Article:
Located on a quiet side street it is still close enough to walk to the shops and restaurants. The Brookfield B&B was the perfect spot to stay in so let’s look at some of those photos first! We like staying in small B&B’s when we travel and now when my husband is traveling for work he tends to look for B&B’s as well. Brookfield is a charming re-stored Victorian property with six rooms and a small staff offering attentive service. My husband started the day at 0600, but the owner, Lisa, was up every morning to make sure he got his full English breakfast!

The Brookfield B&B, Harrogate, UK

The Brookfield B&B, Harrogate, UK

The Brookfield B&B, Harrogate, UK

The Brookfield B&B, Harrogate, UK

Looking out…….

Brookfield B&B, Harrogate, UK

Brookfield B&B, Harrogate, UK

Brookfield B&B, Harrogate, UK

Brookfield B&B, Harrogate, UK

The Entryway looked like this………..

Brookfield B&B, Harrogate, UK

Brookfield B&B, Harrogate, UK

The Dining Area looked like this…….

Brookfield B&B, Harrogate, UK

Brookfield B&B, Harrogate, UK

And his room looked like this…….

Brookfield B&B, Harrogate, UK

Brookfield B&B, Harrogate, UK

Then a stroll around town looked like this……..

Harrogate, North Yorkshire, UK

Harrogate, North Yorkshire, UK

Harrogate, North Yorkshire, UK

Harrogate, North Yorkshire, UK

Harrogate, North Yorkshire, UK

Harrogate, North Yorkshire, UK

The weather is becoming blustery!

Harrogate, North Yorkshire, UK

Harrogate, North Yorkshire, UK

And rainy……..

Harrogate, North Yorkshire, UK

Harrogate, North Yorkshire, UK

Harrogate, North Yorkshire, UK

Harrogate, North Yorkshire, UK

And the temperature is dropping…….

Harrogate, North Yorkshire, UK

Harrogate, North Yorkshire, UK

Harrogate, North Yorkshire, UK

Harrogate, North Yorkshire, UK

Harrogate, North Yorkshire, UK

Harrogate, North Yorkshire, UK

Royal Hall, Harrogate, UK

Royal Hall, Harrogate, UK

Royal Baths, Harrogate, UK

Royal Baths, Harrogate, UK

Harrogate, North Yorkshire, UK

Harrogate, North Yorkshire, UK

Harrogate, North Yorkshire, UK

Harrogate, North Yorkshire, UK

Look closely at the statues on this building!

Harrogate, North Yorkshire, UK

Harrogate, North Yorkshire, UK

Harrogate, North Yorkshire, UK

Harrogate, North Yorkshire, UK

I wonder who has the job of placing scarves and hats on the statues? The weather is taking a turn for the worse!

Harrogate, North Yorkshire, UK

Harrogate, North Yorkshire, UK

And everyone should visit Bettys! That’s all anyone talked about! Hubby needed something hot about now!

Betty's Tearoom and Chocolates, Harrogate, UK

Betty’s Tearoom and Chocolates, Harrogate, U

But alas, it was the last week and the weather was appropriate!

Brookfield B&B, Harrogate, UK

Brookfield B&B, Harrogate, UK

And at the airport in Leeds……..Not Going Anywhere Too Soon!

Not Going Anywhere Any Too Soon!

Not Going Anywhere Any Too Soon!

I hope you enjoyed my hubby’s first attempt to get pictures for me when visiting a great city in the UK. I am sad that I missed out on it because it looks just like the kind of place I love to visit!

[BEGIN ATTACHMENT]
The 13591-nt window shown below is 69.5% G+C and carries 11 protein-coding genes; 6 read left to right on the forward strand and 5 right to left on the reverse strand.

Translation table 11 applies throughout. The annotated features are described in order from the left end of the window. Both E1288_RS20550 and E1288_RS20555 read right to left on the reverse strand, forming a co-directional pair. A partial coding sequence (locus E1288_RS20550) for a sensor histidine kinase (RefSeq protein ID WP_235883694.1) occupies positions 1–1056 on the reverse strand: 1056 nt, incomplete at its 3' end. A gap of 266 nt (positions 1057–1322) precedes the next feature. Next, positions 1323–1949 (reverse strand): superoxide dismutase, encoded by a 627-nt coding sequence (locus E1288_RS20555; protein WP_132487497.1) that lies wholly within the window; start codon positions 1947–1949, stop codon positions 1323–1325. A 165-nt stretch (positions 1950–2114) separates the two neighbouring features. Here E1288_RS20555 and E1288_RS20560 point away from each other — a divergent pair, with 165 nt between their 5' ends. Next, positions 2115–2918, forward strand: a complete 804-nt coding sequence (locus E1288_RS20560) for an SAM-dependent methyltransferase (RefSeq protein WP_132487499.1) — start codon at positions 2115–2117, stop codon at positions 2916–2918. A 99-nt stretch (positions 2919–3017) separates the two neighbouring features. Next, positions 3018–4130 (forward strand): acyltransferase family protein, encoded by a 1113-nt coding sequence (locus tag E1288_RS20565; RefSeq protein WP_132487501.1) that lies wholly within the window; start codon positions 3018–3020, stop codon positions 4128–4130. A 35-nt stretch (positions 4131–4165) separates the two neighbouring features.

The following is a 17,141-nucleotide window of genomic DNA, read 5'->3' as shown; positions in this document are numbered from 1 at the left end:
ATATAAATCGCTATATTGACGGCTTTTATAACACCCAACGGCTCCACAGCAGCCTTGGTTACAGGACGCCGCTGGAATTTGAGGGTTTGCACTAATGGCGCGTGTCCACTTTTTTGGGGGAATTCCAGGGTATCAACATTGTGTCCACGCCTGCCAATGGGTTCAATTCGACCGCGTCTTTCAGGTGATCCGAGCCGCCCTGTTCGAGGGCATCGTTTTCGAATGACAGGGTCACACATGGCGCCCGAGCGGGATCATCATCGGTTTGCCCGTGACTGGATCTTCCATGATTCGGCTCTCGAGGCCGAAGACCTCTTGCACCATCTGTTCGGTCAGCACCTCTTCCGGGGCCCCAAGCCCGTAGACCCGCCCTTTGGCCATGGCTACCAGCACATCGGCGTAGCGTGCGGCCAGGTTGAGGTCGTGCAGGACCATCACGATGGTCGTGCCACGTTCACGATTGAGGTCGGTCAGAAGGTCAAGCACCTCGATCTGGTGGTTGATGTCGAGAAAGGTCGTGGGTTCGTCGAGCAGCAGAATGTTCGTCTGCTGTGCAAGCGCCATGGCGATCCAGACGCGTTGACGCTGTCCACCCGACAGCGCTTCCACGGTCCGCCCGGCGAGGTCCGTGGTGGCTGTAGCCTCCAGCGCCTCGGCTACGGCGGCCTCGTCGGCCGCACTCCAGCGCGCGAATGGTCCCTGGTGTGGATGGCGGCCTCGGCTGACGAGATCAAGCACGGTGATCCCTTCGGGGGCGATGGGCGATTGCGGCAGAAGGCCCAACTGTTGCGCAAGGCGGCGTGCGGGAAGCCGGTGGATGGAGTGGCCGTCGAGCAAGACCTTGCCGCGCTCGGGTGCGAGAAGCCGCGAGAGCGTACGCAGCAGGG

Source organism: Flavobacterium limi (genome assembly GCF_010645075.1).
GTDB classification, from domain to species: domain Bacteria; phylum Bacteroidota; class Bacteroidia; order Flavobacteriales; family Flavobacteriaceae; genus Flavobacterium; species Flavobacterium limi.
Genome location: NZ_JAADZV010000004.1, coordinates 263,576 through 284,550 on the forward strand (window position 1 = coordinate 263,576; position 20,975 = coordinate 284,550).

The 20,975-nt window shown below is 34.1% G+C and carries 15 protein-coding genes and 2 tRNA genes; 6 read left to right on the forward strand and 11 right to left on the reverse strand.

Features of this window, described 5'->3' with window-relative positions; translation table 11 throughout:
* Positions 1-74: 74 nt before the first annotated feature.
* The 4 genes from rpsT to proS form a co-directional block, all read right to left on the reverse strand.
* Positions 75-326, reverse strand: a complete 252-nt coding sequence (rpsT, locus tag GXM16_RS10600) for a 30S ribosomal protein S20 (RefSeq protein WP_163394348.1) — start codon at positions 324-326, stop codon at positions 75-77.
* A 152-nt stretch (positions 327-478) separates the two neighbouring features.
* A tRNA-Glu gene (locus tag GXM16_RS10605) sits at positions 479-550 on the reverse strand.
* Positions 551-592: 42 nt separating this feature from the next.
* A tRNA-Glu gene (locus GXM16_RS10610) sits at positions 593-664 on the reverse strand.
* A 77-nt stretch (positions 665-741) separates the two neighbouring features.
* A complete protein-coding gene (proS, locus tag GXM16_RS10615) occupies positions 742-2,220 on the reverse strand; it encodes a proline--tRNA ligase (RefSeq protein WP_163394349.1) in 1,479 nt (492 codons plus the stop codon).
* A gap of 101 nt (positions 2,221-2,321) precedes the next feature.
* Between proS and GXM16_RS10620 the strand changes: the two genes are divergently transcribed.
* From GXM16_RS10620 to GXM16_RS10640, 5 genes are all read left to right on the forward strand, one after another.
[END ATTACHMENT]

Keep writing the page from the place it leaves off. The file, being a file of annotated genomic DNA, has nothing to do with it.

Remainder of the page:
For information about the Brookfield B&B in Harrogate look here! I think you will find it as charming as my hubby did! ‘Till next time!

 

 

Agatha Christie’s Biggest Mystery

The Old Swan Hotel, Harrogate, North Yorkshire, UK

The Old Swan Hotel, Harrogate, North Yorkshire, UK

The Old Swan Hotel, Harrogate, North Yorkshire, UK

The Old Swan Hotel, Harrogate, North Yorkshire, UK

The Old Swan Hotel, Harrogate, North Yorkshire, UK

The Old Swan Hotel, Harrogate, North Yorkshire, UK

In December 1926, Agatha Christie was a thirty-six year old, established crime writer, when she mysteriously disappeared. Early on the morning of December 3rd, Colonel Archibald Christie, an aviator in the Royal Flying Corps, had asked Agatha for a divorce because he was in love with another woman, Nancy Neele. He then packed up and went to spend the weekend with his mistress. Later that evening, Agatha left the house leaving two notes; one for her brother-in-law saying she was going to Yorkshire and one for the town constable saying she feared for her life. Her crashed car was found nearby, hanging over the edge of a chalk pit, with her fur coat,  suitcases and identity papers thrown about the car and Agatha nowhere to be found.  A massive manhunt began which included the dredging of a large pond and thousands of police and locals joining to scour the countryside. The manhunt included the first use of airplanes to search for missing people. Archie Christie seemed unconcerned when summoned, yes, he had to be summoned to the crash site, and simply stated his wife was a mysterious and calculating woman, who probably made the whole thing up to promote her latest book! Astonished, the constable placed Archie at the top of the suspect list and had his phone tapped, where his affair and want of a divorce was soon discovered.

As the days went on, the search spread out to all parts of Great Britain. Fellow mystery writers got involved: Sir Arthur Conan Doyle took one of Agatha’s gloves to a noted psychic and Dorothy L. Sayers visited Agatha’s house and the place where the car was found.

It wasn’t until December 14th that the search ended. As it turned out, Agatha had walked to the train station, after crashing her car, and took a train to London. In London she went shopping for  clothes and a new coat and then took the train to Harrogate, which she had seen on an advertisement at the train station.

The Old Swan Hotel, Harrogate, North Yorkshire, UK

The Old Swan Hotel, Harrogate, North Yorkshire, UK

The Old Swan Hotel, Harrogate, North Yorkshire, UK

The Old Swan Hotel, Harrogate, North Yorkshire, UK

The Old Swan Hotel, Harrogate, North Yorkshire, UK

The Old Swan Hotel, Harrogate, North Yorkshire, UK

The Old Swan Hotel, Harrogate, North Yorkshire, UK

The Old Swan Hotel, Harrogate, North Yorkshire, UK

The Old Swan Hotel, Harrogate, North Yorkshire, UK

The Old Swan Hotel, Harrogate, North Yorkshire, UK